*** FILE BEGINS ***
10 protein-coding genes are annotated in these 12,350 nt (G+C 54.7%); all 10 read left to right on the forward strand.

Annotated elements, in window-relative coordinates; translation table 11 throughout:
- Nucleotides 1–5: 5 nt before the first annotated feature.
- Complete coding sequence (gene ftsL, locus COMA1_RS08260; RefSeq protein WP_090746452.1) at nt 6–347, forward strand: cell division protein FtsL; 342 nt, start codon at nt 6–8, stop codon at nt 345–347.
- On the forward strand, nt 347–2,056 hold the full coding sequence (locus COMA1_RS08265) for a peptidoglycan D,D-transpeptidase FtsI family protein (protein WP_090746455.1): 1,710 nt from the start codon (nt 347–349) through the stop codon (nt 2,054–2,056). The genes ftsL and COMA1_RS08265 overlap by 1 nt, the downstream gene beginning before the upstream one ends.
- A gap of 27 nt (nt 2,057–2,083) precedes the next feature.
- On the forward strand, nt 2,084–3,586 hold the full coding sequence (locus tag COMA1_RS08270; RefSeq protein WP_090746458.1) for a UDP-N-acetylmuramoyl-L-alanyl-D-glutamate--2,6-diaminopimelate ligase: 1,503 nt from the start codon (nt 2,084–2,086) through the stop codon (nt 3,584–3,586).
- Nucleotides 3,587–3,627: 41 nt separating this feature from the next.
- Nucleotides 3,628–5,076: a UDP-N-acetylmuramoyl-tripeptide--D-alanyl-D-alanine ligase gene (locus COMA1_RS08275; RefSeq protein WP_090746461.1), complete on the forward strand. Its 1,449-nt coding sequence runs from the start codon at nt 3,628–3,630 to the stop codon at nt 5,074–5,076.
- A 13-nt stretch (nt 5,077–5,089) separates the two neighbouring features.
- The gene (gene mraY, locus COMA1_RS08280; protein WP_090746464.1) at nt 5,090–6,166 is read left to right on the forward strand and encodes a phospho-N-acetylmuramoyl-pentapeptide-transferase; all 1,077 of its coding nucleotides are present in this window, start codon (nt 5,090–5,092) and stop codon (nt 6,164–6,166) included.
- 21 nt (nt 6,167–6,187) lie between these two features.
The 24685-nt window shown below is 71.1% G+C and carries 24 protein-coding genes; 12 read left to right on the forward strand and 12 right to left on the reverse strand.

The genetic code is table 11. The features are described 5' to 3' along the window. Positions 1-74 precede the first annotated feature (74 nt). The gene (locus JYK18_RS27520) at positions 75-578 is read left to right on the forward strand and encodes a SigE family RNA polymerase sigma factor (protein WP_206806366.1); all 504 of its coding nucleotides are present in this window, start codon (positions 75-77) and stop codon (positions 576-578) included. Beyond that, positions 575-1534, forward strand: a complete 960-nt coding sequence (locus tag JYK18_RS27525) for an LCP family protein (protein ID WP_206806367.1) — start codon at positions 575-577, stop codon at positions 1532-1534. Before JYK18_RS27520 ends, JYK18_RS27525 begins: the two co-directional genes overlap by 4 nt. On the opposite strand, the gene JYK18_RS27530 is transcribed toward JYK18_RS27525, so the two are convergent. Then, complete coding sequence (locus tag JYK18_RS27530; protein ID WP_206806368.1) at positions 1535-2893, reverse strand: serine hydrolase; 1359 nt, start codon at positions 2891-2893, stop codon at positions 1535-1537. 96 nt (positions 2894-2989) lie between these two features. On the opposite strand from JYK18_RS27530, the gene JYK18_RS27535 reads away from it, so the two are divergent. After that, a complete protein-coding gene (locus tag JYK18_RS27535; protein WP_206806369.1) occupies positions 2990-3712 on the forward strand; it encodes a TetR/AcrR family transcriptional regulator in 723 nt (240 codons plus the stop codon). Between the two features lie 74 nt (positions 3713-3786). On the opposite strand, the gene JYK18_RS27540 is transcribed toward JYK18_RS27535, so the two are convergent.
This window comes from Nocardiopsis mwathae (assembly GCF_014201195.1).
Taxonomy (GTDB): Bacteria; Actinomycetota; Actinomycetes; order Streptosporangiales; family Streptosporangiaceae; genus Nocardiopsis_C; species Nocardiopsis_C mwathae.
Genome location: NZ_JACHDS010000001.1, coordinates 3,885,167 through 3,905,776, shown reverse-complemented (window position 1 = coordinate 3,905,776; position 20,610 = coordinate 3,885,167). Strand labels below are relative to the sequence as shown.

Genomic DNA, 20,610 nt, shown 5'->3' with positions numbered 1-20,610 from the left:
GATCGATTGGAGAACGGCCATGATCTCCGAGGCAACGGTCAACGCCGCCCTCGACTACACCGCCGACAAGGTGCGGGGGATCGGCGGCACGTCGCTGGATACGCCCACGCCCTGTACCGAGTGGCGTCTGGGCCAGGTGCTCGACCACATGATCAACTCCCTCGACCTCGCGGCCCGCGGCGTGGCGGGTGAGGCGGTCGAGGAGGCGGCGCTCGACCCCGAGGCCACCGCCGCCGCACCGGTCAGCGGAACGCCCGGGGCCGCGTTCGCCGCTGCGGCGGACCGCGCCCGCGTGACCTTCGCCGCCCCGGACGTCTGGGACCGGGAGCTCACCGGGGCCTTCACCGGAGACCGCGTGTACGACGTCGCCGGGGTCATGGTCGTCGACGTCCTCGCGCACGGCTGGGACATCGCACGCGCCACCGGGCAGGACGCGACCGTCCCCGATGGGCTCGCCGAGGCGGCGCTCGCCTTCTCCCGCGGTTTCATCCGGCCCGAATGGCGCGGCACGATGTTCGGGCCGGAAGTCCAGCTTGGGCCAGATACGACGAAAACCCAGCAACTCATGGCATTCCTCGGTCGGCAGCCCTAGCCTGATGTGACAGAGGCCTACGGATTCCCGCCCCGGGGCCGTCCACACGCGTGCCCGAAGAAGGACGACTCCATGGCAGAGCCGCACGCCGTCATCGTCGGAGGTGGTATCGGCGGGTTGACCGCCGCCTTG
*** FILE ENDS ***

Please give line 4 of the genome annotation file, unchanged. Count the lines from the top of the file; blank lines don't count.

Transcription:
- Complete coding sequence (gene ftsL, locus COMA1_RS08260; RefSeq protein WP_090746452.1) at nt 6–347, forward strand: cell division protein FtsL; 342 nt, start codon at nt 6–8, stop codon at nt 345–347.